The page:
By Carl Sandburg (Mariner Books, 2000; originally published 1939)
In our current assault on American history, it is often useful to reflect back on how war was treated in our past. Pulitzer Prize–winning poet and historian Carl Sandburg presents us with one such prism with his turn to history after winning a Pulitzer Prize for literature at the close of World War 1.
Sandburg, an Illinois native, had already written the first part of his magisterial study of Abraham Lincoln, and the Depression was in full impact in both America and worldwide. Richmond-based historian Douglas Southall Freeman had won the Pulitzer for his four-volume biography of Robert E. Lee and was now working on the companion study of Lee’s leadership that found its way into many World War II officers’ knapsacks—Lee’s Lieutenants. Later, he would write a multi-volume biography of George Washington. Sandburg was finishing the second part of his Lincoln study, “The War Years,” when this companion volume came out.
Freeman was the son of a Confederate veteran, and veterans of each side were dying off rapidly. The year before, President Franklin Roosevelt had dedicated the Peace Light Memorial at Gettysburg, and the final 75th reunion of veterans had been held at Gettysburg. The world was again teetering on the brink of war—Germany was expanding, and Poland would soon be invaded. Freeman later admitted that part of his inspiration for Lee was to offer the nation in despair a shining beacon of dignity under extraordinarily adverse circumstances to show that ’30s America could and would survive the Depression. As Sandburg had completed the “Prairie Years” portion of the Lincoln biography in 1926, I doubt this volume of the second portion, “The War Years,” released in 1939, was crafted under the same inspiration. I suspect the Illinois connection was more relative to Sandburg.
So why this book? The introduction notes that substantial portions of the narrative were previously published in the Lincoln biography. Contemporary criticism of the Lincoln biography is familiar. Were Winston Groom or Shelby Foote still alive, they would recognize the criticism that “Sandburg wrote romanticized literature that failed the rigid standards of historical research.” Groom’s response to such criticism was that historical writing need not be aggressively footnoted except for the academics who wanted to be able to nitpick various interpretative conclusions. There is much to be said for this point.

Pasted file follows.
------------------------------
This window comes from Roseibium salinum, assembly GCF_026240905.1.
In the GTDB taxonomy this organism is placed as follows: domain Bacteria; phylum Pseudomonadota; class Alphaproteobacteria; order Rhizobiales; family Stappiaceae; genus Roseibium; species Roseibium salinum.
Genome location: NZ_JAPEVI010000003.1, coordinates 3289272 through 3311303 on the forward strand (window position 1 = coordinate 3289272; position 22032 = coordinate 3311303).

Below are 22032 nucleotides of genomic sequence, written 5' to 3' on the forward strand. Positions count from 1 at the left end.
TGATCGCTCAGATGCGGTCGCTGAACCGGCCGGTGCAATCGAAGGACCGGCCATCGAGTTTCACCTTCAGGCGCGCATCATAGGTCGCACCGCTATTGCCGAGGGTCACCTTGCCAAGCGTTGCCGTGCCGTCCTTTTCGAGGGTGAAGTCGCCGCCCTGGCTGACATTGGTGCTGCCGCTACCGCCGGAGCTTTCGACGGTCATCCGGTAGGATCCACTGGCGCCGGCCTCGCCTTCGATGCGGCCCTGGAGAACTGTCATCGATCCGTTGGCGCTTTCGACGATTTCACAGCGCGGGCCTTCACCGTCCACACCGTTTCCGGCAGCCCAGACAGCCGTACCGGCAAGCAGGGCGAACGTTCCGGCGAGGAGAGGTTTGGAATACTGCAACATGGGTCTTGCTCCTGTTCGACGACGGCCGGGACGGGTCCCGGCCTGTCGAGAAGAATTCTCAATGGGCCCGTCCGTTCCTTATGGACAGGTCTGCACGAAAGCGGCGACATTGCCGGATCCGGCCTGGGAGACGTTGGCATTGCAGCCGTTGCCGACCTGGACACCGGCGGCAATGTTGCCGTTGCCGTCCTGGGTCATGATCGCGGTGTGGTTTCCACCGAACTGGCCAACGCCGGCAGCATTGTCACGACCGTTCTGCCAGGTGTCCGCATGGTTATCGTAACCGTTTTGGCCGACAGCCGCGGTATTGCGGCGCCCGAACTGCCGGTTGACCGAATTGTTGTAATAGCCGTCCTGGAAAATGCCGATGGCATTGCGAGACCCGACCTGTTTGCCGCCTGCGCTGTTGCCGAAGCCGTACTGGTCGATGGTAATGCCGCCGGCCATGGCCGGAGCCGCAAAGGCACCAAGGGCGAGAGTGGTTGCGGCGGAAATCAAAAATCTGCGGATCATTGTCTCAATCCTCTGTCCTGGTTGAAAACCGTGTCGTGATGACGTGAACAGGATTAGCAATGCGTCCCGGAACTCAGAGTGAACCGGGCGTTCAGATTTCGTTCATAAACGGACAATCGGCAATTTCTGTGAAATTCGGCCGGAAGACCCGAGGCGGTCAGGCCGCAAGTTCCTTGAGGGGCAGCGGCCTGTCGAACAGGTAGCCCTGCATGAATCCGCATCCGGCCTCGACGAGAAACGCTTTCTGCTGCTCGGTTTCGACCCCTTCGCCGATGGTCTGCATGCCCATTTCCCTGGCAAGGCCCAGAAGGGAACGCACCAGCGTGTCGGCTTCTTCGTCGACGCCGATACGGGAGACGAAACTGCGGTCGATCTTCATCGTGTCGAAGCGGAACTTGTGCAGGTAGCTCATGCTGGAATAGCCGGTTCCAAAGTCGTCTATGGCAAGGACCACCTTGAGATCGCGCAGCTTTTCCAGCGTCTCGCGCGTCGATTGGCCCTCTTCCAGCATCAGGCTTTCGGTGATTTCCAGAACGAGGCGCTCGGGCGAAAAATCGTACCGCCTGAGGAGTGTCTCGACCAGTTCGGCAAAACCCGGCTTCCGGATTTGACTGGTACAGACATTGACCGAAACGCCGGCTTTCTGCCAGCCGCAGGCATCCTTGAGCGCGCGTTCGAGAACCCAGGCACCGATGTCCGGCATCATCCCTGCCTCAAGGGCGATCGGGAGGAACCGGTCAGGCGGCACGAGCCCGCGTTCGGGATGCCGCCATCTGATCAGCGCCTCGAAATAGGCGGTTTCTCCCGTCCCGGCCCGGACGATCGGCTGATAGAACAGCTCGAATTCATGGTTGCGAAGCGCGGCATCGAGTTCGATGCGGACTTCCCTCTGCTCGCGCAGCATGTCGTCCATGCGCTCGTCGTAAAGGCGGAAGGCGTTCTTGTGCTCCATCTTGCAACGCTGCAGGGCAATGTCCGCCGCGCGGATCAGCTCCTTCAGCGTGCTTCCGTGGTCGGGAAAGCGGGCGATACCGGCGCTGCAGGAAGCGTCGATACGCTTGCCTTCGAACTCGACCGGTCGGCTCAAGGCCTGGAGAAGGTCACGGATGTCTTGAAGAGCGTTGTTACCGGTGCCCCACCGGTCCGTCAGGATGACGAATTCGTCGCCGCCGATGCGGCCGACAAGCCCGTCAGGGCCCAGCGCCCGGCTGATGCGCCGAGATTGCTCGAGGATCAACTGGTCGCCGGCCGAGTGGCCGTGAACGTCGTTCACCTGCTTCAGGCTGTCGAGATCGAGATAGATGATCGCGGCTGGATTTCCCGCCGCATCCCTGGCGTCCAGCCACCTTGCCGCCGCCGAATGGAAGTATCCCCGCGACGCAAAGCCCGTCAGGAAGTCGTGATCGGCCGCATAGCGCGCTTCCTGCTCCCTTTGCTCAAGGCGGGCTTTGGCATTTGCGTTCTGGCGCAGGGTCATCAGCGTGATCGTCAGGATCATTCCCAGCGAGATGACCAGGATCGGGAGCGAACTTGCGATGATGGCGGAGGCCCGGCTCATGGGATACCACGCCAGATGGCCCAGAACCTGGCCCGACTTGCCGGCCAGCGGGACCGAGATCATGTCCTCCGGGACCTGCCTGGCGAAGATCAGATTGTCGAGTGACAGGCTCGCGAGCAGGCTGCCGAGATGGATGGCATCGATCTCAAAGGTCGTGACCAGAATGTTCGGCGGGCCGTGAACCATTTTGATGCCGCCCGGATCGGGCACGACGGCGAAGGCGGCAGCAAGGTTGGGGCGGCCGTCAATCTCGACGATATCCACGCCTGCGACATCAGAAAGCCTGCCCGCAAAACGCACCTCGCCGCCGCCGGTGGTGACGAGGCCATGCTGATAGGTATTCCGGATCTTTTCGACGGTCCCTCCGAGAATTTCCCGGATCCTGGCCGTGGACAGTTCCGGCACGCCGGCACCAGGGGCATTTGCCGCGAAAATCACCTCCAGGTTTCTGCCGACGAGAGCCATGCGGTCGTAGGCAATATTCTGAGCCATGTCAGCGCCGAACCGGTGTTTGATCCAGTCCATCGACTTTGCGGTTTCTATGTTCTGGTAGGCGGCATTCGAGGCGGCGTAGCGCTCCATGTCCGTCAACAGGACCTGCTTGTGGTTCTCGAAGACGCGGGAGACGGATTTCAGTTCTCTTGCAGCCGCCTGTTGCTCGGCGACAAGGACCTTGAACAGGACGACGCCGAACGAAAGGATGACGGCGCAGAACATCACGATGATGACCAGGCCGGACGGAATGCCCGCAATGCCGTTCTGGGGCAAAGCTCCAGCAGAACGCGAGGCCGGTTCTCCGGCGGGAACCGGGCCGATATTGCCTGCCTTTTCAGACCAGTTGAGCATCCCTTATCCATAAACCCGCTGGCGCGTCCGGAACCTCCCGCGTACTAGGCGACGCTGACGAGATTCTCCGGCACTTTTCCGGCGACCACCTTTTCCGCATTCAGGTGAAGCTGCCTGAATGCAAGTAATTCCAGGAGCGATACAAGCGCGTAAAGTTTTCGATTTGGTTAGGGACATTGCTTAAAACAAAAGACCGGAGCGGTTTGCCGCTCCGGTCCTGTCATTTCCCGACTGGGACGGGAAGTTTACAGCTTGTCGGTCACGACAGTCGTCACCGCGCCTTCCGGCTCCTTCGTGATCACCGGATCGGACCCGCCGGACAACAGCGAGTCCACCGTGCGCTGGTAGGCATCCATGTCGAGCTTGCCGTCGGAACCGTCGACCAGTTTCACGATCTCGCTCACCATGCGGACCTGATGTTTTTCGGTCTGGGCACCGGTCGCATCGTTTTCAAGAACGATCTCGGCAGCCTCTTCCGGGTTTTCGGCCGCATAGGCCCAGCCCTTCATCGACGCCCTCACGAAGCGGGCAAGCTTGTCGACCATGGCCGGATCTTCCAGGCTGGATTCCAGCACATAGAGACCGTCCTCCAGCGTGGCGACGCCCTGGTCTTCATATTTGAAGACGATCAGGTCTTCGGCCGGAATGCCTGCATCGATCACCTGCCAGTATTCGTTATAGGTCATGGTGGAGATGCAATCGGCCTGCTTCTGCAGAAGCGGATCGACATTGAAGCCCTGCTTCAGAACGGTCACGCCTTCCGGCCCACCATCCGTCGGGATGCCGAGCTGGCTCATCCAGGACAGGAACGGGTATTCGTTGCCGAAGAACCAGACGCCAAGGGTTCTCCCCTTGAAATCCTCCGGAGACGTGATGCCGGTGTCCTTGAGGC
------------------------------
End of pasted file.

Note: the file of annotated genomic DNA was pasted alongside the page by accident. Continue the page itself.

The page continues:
I suspect Sandburg likely wrote this book to prop up acceptance of the rather narrow focus of the Lincoln biography and perhaps in response to some criticism of the work. With a very strong sense of regional, yes confederate, identity still present within the nation, a survey work and reflection on the 75th Commemoration of the war was low-hanging fruit. Still, Sandburg, who had witnessed the impact of the First World War and had witnessed, with the rest of the world, the storm clouds on the horizon in the Pacific and Europe was, stated, “Perhaps the volume can be of use in a time of storm to those inexorably aware ‘time is short.'” That the book was reprinted in 1942 suggests that many people turned to his calming analysis to reconcile that America was again “at war.”
The book Sandburg wrote is pleasant reading. It is a survey of the war that whisks rapidly through events that in the 82 years since have been sliced, diced, and carefully examined by professional historians and dedicated historical curmudgeons who would parse every line. With that in mind, it is important to fall back to the primary criticism and treat this work as a work of literature and in that it is both utilitarian and rewarding. The book does not delve into detail beyond the human insight that no doubt interested a man of letters. Indeed, Sandburg notes a comprehensive work would require ten times the 384 pages penned here. Having read the voluminous works of Bruce Catton and Shelby Foote, I concur that Sandburg is clearly right.
The reality of what this book was is evident as the book narrative expands dramatically and in detail as he addresses important elements of the Lincoln presidency—the Emancipation Proclamation, the 1864 election, and the funeral of Lincoln. That poetic license is understandable and a wonderful sop to folks who have not had the pleasure of reading the five-volume Lincoln biography Sandburg had previously published.
Because this is not an original work but rather an edited cut and paste from other works, I give it just three stars—minus two for that style, but a strong plus-three for the skill and sensitivity that comes from accepting the limitations of the work and still presenting a very readable and cogent narrative that teaches all. To the “would be” writer, he admonishes you to “Write till you are ashamed of yourself and then cut it down next to nothing so the reader may hope beforehand he is not wasting his time.” Then perhaps reflecting the attitude of the ’30s society, he closes by quoting a post-war Robert E. Lee advising a visiting mother about how to raise her child: “Teach him he must deny himself.”
—Len Riedel, BGES Executive Director
Photos: Public Domain